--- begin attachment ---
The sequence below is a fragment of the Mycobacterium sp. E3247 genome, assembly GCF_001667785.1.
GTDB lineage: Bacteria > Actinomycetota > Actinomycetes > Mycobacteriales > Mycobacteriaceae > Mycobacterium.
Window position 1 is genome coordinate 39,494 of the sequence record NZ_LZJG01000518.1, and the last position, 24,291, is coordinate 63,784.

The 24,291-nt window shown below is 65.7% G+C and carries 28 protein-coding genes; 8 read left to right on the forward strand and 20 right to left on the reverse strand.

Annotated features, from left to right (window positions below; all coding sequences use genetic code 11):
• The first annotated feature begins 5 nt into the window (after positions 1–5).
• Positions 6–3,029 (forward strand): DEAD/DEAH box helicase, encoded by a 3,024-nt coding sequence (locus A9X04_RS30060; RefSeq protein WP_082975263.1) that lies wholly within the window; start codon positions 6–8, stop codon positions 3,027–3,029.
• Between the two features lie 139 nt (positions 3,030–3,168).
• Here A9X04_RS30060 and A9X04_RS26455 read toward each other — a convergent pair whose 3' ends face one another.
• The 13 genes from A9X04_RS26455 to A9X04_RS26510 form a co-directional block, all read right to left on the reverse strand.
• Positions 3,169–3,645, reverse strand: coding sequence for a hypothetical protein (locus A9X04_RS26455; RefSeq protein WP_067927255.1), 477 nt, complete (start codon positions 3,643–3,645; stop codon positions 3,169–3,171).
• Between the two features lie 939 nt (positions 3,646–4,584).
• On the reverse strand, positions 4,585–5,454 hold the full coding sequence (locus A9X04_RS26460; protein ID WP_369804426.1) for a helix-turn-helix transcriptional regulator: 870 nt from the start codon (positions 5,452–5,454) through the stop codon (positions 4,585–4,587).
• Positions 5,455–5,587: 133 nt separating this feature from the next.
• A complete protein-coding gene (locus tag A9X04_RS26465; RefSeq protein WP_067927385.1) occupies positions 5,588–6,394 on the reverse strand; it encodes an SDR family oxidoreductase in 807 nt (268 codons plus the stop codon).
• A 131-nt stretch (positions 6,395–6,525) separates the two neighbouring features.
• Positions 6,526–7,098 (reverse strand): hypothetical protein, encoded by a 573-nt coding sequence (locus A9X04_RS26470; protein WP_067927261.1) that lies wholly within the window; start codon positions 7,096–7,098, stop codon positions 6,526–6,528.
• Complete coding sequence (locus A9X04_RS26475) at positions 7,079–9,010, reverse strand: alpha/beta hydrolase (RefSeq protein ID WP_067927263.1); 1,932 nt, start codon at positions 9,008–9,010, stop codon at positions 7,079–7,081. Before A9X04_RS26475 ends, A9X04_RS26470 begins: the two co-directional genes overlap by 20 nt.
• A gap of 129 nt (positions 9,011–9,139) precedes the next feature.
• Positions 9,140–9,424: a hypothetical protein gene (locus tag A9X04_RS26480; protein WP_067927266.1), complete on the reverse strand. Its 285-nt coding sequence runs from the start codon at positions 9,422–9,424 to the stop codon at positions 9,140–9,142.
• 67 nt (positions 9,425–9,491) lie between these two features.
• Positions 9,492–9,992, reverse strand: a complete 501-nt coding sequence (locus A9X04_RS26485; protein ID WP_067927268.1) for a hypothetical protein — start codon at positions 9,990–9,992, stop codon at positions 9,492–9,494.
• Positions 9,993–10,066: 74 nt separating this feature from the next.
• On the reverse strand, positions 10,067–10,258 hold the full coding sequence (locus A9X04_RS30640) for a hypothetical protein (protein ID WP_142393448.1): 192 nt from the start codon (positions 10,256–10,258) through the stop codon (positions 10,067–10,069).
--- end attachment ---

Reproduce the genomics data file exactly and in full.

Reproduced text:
The sequence below is a fragment of the Mycobacterium sp. E3247 genome, assembly GCF_001667785.1.
GTDB lineage: Bacteria > Actinomycetota > Actinomycetes > Mycobacteriales > Mycobacteriaceae > Mycobacterium.
Window position 1 is genome coordinate 39,494 of the sequence record NZ_LZJG01000518.1, and the last position, 24,291, is coordinate 63,784.

The 24,291-nt window shown below is 65.7% G+C and carries 28 protein-coding genes; 8 read left to right on the forward strand and 20 right to left on the reverse strand.

Annotated features, from left to right (window positions below; all coding sequences use genetic code 11):
• The first annotated feature begins 5 nt into the window (after positions 1–5).
• Positions 6–3,029 (forward strand): DEAD/DEAH box helicase, encoded by a 3,024-nt coding sequence (locus A9X04_RS30060; RefSeq protein WP_082975263.1) that lies wholly within the window; start codon positions 6–8, stop codon positions 3,027–3,029.
• Between the two features lie 139 nt (positions 3,030–3,168).
• Here A9X04_RS30060 and A9X04_RS26455 read toward each other — a convergent pair whose 3' ends face one another.
• The 13 genes from A9X04_RS26455 to A9X04_RS26510 form a co-directional block, all read right to left on the reverse strand.
• Positions 3,169–3,645, reverse strand: coding sequence for a hypothetical protein (locus A9X04_RS26455; RefSeq protein WP_067927255.1), 477 nt, complete (start codon positions 3,643–3,645; stop codon positions 3,169–3,171).
• Between the two features lie 939 nt (positions 3,646–4,584).
• On the reverse strand, positions 4,585–5,454 hold the full coding sequence (locus A9X04_RS26460; protein ID WP_369804426.1) for a helix-turn-helix transcriptional regulator: 870 nt from the start codon (positions 5,452–5,454) through the stop codon (positions 4,585–4,587).
• Positions 5,455–5,587: 133 nt separating this feature from the next.
• A complete protein-coding gene (locus tag A9X04_RS26465; RefSeq protein WP_067927385.1) occupies positions 5,588–6,394 on the reverse strand; it encodes an SDR family oxidoreductase in 807 nt (268 codons plus the stop codon).
• A 131-nt stretch (positions 6,395–6,525) separates the two neighbouring features.
• Positions 6,526–7,098 (reverse strand): hypothetical protein, encoded by a 573-nt coding sequence (locus A9X04_RS26470; protein WP_067927261.1) that lies wholly within the window; start codon positions 7,096–7,098, stop codon positions 6,526–6,528.
• Complete coding sequence (locus A9X04_RS26475) at positions 7,079–9,010, reverse strand: alpha/beta hydrolase (RefSeq protein ID WP_067927263.1); 1,932 nt, start codon at positions 9,008–9,010, stop codon at positions 7,079–7,081. Before A9X04_RS26475 ends, A9X04_RS26470 begins: the two co-directional genes overlap by 20 nt.
• A gap of 129 nt (positions 9,011–9,139) precedes the next feature.
• Positions 9,140–9,424: a hypothetical protein gene (locus tag A9X04_RS26480; protein WP_067927266.1), complete on the reverse strand. Its 285-nt coding sequence runs from the start codon at positions 9,422–9,424 to the stop codon at positions 9,140–9,142.
• 67 nt (positions 9,425–9,491) lie between these two features.
• Positions 9,492–9,992, reverse strand: a complete 501-nt coding sequence (locus A9X04_RS26485; protein ID WP_067927268.1) for a hypothetical protein — start codon at positions 9,990–9,992, stop codon at positions 9,492–9,494.
• Positions 9,993–10,066: 74 nt separating this feature from the next.
• On the reverse strand, positions 10,067–10,258 hold the full coding sequence (locus A9X04_RS30640) for a hypothetical protein (protein ID WP_142393448.1): 192 nt from the start codon (positions 10,256–10,258) through the stop codon (positions 10,067–10,069).